Photo courtesy @mich1mich

This will appear in the Emirates Business 24/7 print editionon Feb 27th 2010. It’s  been slotted online and can be hit at:

http://www.business24-7.ae/the-business-of-life/events/shared-space-and-creative-unorganisation-2010-02-28-1.53305

A PDF of the print version can be found here, thanks to @Mita56: http://bit.ly/bDAdEf?r=td

Photo courtesy @mich1mich

Shared spaces occur when a community can spontaneously appear and, in a wink, dissipate. But not without making new connections, starting new conversations and sharing new ideas. Most ideas amount to nought, but some change the world. Shared spaces are not merely physical but amalgams of concepts of community given the opportunity to precipitate into existence…

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Geekfest Pi was just such a concept. Physically, it was located in The Shelter for three brief hours on a balmy Thursday night. But more than a venue, Geekfest Pi was an idea – that random eclecticisms of people could meander in, generate a richness of connectivity and then disappear without being very aware of having done anything much at all.

Dubai’s first Geekfest was the brainchild of a certain Alexander of the clan McNabb who is so convinced of the power of social media that he would substitute Twitter for the morning shower if he could. Since the first foray, Geekfest has precipitated into a euphemism for gratuitous yet highly welcome inclusive gatherings. Geekfest is eponymous with the geeks it chooses to represent – an irony only because Geekfest Pi had the business-minded fashion-forward outnumbering the true nerds.

With no advertisements, no registration and certainly no admission fee, Geekfest Pi was a farrago facilitating a fraternity.

Pi is the hallowed ratio that the Greeks used to literally square the circle. At Geekfest Pi, this ratio was interpreted in a less reverent way through the dissemination of free pies. The lamb ones were spectacular, but I have it on good authority that the chicken were no laggards.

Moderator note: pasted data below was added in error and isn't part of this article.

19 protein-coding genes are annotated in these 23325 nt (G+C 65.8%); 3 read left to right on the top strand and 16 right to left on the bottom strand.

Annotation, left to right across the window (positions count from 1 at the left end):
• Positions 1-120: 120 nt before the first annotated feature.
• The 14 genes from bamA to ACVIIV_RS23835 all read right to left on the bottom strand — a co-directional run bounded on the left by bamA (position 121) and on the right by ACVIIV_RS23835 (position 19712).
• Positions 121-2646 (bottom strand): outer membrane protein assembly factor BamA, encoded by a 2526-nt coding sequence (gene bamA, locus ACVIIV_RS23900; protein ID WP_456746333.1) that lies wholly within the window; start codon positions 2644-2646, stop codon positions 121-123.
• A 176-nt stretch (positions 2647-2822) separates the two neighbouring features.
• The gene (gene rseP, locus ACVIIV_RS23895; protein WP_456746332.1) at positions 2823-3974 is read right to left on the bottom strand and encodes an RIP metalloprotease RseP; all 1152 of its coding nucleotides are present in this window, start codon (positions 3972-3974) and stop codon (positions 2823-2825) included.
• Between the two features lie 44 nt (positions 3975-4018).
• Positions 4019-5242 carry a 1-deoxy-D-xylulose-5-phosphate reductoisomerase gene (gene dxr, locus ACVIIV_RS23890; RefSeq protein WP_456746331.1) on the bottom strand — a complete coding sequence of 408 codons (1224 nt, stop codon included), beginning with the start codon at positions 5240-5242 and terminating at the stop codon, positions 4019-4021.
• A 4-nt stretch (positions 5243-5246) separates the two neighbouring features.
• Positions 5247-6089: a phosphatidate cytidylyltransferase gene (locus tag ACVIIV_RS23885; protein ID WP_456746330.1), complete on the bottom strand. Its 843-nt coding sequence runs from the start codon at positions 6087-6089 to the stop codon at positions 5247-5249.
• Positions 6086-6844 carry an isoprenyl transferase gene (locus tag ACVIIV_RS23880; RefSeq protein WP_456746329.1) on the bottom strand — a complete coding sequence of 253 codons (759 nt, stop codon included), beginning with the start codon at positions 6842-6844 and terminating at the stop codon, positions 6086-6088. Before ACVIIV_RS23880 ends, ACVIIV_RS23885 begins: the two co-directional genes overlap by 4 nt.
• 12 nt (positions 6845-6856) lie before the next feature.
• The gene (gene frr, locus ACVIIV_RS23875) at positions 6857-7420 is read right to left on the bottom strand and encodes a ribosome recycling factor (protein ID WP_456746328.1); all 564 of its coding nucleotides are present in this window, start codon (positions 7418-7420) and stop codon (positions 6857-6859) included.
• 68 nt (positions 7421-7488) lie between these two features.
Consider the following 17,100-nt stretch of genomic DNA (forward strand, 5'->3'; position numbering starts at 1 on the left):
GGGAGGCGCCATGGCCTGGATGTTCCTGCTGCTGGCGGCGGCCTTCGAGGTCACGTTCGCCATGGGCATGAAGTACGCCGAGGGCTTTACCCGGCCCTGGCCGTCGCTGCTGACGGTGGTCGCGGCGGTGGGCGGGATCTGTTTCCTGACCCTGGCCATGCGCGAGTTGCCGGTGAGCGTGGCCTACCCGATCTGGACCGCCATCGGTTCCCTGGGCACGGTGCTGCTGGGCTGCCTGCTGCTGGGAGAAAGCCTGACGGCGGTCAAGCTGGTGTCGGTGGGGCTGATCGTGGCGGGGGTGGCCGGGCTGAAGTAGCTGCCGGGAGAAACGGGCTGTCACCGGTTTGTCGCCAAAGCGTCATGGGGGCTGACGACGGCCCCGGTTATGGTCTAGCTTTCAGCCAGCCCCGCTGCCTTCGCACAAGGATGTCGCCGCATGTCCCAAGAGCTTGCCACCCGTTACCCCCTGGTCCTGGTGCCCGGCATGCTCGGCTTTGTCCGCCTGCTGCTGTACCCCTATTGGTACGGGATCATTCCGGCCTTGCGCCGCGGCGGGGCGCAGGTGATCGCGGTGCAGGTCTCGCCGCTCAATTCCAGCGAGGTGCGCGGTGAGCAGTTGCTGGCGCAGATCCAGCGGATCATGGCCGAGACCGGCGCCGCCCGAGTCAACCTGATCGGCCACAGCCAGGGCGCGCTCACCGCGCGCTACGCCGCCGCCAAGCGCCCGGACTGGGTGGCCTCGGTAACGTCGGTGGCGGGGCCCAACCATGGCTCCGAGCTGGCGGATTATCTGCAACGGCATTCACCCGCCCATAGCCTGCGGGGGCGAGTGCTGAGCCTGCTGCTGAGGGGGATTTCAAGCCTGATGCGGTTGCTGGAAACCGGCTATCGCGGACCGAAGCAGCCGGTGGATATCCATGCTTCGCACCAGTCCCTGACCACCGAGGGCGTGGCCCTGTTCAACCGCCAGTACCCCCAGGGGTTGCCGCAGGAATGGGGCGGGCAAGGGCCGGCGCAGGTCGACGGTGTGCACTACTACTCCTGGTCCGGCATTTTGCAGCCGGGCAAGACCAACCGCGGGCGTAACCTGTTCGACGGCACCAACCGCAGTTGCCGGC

Pi was a Geekfest iteration with at least some rudimentary organisation, in the sense that there were some scheduled talks by Dubai’s social media, business and student community. Much like the event, these talks were fun, informative and refused to take themselves seriously. From business planning, Islamic diapers that appear and magically disappear via the magic of presentation software, to a feminist website and a startup idea for a student radio channel, the topics ran the gamut between practical and thought provoking without ever once descending into the stilted stasis of corporate-speak.

There was a technology showcase of sorts from Buffalo, which in an enterprising move had loaned their networking equipment to a bunch of gamers eviserating one another in Unreal Tournament’s virtual arenas around a long table. Despite tongue in cheek signs warning they were not to be fed, the gamers were tucking in with gusto. Free nutriments in a nook and happy congregation in a cranny were the very essence of the Gamesfest that had appended itself to Geekfest Pi at the last minute.

But what, apart from gratuitous snacking on free pies did Geekfest Pi or 3.14 accomplish? Absolutely nothing. Except bring together people who otherwise wouldn’t have met. And start conversations that would otherwise never have catalysed. Create ideas. And give those present a chance to share invaluable egalitarian space where outspoken students were cracking jokes with entrepreneurs, media people were mingling without agenda with whoever they could find, white collars were sharing experience without hesitation and social media addicts were converting others to their cause. While gamers were happily disintegrating each other’s virtual selves using Buffalo tech. I can’t wait for the next one.

AUTHOR BIO

Apart from being an award-winning copywriter and content consultant, Hisham Wyne is an internationally recognised MC, presenter, speaker and broadcaster who helps the world’s best-known brands create memorable occasions. During his time in the Middle East, Hisham has collaborated extensively with blue-chip companies including Twitter, Microsoft, LinkedIn, Harley-Davidson and Aston Martin, and helped government concerns such as the Dubai Internet City, in5 and the Dubai Design District. Follow him on Twitter and LinkedIn.